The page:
Crypto metrics that every investor must know

Metrics are numbers that investors use to decide whether to buy, sell or hold a cryptocurrency.

Metrics are numbers that investors use to decide whether to buy, sell or hold a cryptocurrency.

There are 6,317 cryptos being actively traded across 405 exchanges! If you are a serious investor, you must know about these 5 types of metrics:

R = ROI & risk
O = Open-High-Low-Close prices
H = Holders Stats
A = Amounts
S = Speed

Yes, I know that I have managed to build this around my name again :-) But hey, it's easy to remember, right? Let's dive in...

R = ROI & risk

Let's talk about Return on investment (ROI), and risk metrics.

Return on Investment (ROI) measures the amount of return on a crypto investment, relative to its cost.

ROI = Profit / Cost

The graph below shows the RoI on Bitcoin through the years. (Source: Future Money Wallet)

Bitcoin RoI

Risk metrics

Cryptocurrency prices are notorious for large upward and downward swings.

The 2 important crypto risk metrics are volatility and Sharpe ratios.

Volatility measures the price fluctuations of a crypto. If a crypto has higher volatility, its value can be spread out over a larger range. The value of volatile cryptos can massively change in a short period.

Conversely, a crypto with lower volatility is likely to be stable and subject to smaller swings.

Volatility is usually measured using variance and standard deviation.

The graph below shows the Volatility of 4 cryptos - Bitcoin, Ether, USDT, and XRP. As expected USDT, which is a stablecoin, has virtually zero volatility. (Source: Future Money Wallet)

Volatility of Bitcoin, Ether, USDT and XRP

Sharpe Ratio is the average return earned in excess of the risk-free rate per unit of volatility. While calculating the ratio, we subtract the risk-free rate from the mean return. This allows us to calculate profits associated with the risk-taking activity.

The risk-free rate of return is the return on an investment that has zero risks e.g. a Treasury bond.
A positive Sharpe Ratio implies that the returns are higher than the amount of risk.

O = Open-High-Low-Close prices

OHLC is a type of bar graph that shows the open, high, low, and closing prices for a crypto for a particular time period - an hour, a day, or even a year.

Other price metrics are all-time-high (ATH) and all-time-law (ATL). As the name suggests, ATH is the highest price a crypto has ever reached and ATL is the lowest. 

Example: Ether (ETH) hit an all-time high of Rs. 318,620.83 on May 12, 2021. Its all-time low was Rs. 30.74 on Oct 21, 2015.

You should also check out the high & low prices over the last 24 hours, 7 days, 30 days, 90 days, and 52 weeks.

The graph below shows the Bitcoin prices over the last 52 weeks. (Source: Messari)

BTC prices

H = Holders Stats

You've probably heard of the term "whales". They are addresses that own more than 1% of the circulating supply of a crypto.

Some of the important metrics related to holders of crypto are:

  • The total number of unique addresses that hold assets in the network.
  • Addresses that have been active over the last 24 hours and 7 days
  • Transactions carried out by the top addresses by balance

A = Amounts

Here we are going to talk about supply and market capitalization.

Supply

Circulating Supply is the number of coins/tokens that are circulating in the market and are in public hands. Usually, the lower this number, the higher the prices are likely to be.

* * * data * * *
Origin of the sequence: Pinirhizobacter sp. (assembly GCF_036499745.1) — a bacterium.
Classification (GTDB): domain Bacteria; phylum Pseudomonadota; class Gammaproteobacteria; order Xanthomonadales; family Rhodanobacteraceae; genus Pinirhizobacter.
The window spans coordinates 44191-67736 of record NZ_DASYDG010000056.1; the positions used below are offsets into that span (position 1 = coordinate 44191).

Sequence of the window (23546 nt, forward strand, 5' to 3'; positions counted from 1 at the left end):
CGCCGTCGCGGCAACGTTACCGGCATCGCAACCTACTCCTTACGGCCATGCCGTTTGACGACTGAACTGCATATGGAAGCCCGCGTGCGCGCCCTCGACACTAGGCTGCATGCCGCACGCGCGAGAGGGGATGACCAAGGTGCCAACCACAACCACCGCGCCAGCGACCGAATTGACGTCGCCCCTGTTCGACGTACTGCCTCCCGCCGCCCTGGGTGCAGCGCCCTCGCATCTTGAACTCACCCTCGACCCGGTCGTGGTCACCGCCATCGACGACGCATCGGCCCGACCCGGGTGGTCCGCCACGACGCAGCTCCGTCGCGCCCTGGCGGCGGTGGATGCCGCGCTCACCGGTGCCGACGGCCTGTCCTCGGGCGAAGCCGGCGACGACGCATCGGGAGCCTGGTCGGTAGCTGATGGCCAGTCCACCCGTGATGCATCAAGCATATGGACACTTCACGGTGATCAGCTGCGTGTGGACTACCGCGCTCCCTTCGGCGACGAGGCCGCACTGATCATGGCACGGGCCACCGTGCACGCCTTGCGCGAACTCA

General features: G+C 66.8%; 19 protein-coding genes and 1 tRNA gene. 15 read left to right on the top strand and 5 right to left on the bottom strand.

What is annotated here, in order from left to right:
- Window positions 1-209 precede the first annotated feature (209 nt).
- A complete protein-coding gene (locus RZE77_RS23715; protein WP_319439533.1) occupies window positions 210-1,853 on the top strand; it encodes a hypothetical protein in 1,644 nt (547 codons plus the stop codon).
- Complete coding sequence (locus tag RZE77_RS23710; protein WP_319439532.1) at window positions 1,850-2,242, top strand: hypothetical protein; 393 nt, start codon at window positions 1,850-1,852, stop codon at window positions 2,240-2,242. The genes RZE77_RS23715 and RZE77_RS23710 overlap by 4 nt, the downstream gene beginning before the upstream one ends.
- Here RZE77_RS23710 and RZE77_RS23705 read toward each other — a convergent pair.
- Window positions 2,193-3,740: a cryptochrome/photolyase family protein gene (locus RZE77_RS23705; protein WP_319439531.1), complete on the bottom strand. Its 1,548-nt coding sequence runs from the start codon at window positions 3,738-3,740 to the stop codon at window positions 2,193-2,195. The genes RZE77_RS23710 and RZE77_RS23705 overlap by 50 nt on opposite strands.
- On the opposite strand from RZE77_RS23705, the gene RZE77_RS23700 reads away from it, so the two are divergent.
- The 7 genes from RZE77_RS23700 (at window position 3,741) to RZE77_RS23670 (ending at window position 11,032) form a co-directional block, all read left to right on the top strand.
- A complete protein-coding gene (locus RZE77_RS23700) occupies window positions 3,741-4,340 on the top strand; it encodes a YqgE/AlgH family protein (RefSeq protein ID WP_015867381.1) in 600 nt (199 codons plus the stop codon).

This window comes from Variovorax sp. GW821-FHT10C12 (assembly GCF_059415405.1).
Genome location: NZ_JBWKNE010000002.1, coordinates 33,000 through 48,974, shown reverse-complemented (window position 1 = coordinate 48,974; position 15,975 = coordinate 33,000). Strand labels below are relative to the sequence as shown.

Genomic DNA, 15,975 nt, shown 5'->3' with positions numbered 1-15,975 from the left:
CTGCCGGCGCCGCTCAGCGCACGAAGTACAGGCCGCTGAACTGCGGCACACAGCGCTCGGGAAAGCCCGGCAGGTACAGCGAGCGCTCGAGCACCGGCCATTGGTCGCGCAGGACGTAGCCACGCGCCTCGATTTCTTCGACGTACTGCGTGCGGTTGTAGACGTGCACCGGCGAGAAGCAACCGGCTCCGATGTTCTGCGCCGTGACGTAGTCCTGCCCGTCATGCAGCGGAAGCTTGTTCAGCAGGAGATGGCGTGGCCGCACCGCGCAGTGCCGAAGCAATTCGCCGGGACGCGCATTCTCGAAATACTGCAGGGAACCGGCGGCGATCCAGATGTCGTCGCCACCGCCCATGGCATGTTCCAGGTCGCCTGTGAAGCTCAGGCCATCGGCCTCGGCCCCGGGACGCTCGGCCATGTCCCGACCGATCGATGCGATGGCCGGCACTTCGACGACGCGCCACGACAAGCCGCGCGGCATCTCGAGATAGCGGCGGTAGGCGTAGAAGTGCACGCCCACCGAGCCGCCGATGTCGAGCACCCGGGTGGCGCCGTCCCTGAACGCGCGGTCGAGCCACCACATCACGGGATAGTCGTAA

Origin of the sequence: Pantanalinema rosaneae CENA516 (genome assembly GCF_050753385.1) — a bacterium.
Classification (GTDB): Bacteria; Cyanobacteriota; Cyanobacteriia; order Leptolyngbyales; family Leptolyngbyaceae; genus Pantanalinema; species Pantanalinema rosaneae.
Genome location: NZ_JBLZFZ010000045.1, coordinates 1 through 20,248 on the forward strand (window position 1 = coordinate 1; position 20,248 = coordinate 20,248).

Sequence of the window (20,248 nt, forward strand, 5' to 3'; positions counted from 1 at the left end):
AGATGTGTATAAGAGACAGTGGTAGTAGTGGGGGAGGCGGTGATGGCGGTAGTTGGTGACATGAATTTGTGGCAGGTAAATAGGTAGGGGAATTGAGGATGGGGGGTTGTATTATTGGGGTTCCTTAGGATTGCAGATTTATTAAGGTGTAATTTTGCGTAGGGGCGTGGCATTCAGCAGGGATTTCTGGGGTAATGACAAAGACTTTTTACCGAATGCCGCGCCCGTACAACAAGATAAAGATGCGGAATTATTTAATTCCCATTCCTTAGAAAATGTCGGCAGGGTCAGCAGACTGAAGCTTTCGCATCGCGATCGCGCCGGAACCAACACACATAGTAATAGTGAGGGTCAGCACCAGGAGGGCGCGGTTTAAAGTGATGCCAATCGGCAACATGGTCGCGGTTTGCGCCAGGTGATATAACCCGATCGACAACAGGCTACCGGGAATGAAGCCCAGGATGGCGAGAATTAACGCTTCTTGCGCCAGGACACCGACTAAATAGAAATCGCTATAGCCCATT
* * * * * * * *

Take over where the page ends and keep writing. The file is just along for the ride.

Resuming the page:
Example: The circulating supply of Bitcoin (BTC) increases approx every 10 minutes as new bitcoins are generated with every block that is mined. The crypto with the highest circulating supply is SHIBA INU with 394,796,000,000,000 SHIB.

Maximum supply is the maximum number of coins/tokens that will ever exist in the lifetime of a crypto.

Examples: The maximum supply of Bitcoin (BTC) is 21 million while that of Ether (ETH) is unlimited!

Total supply is the number of coins/tokens that have been already created, minus coins/tokens that have been "burned".

Examples: In the case of Bitcoin (BTC), the circulating supply is equal to the total supply. Binance Coin (BNB) regularly "burns" coins and this helps maintain its price.

Capitalization

Market Capitalization is the total market value of a crypto's circulating supply.

Market Capitalization = Circulating Supply x Current Price

Historically, Bitcoin (BTC) has always had the highest market capitalization and Ethereum the second highest.

Fully Diluted Market Capitalization (FDMC) is the market capitalization if the maximum supply was in circulation.

FDMC = Price x Max Supply

If the maximum supply is unknown or unlimited, like in ETH, then:

FDMC = Price x Total Supply

If the maximum supply and total supply are both unlimited, then we can't calculate the FDMC.

S = Speed

Here we are going to talk about volume, speed, or velocity.

Volume measures how much of a crypto was traded in a specific time period e.g. 24 hours, or 7 days.

The speed or velocity of a crypto measures the rate at which the crypto is exchanged globally and is calculated as:

Velocity = 24h Volume / Circulating Supply

Cryptos can be of various types, most commonly store of value, medium of exchange, and utility cryptos. For these cryptos, velocity is a very useful metric.

The image below shows the velocity of some of the fastest cryptos as of 2nd September. (Source: Future Money Wallet)

Velocities of some of the fastest cryptos

There are also wrapped cryptos that are pegged to assets like commodities, equities, intellectual property, etc. Since these are totally dependent upon the pegged assets, their velocities may not be very relevant. The same could be said for governance tokens, dividend-paying cryptos, and security tokens.


Next: How to pick good cryptos using the ROHAS Crypto Valuator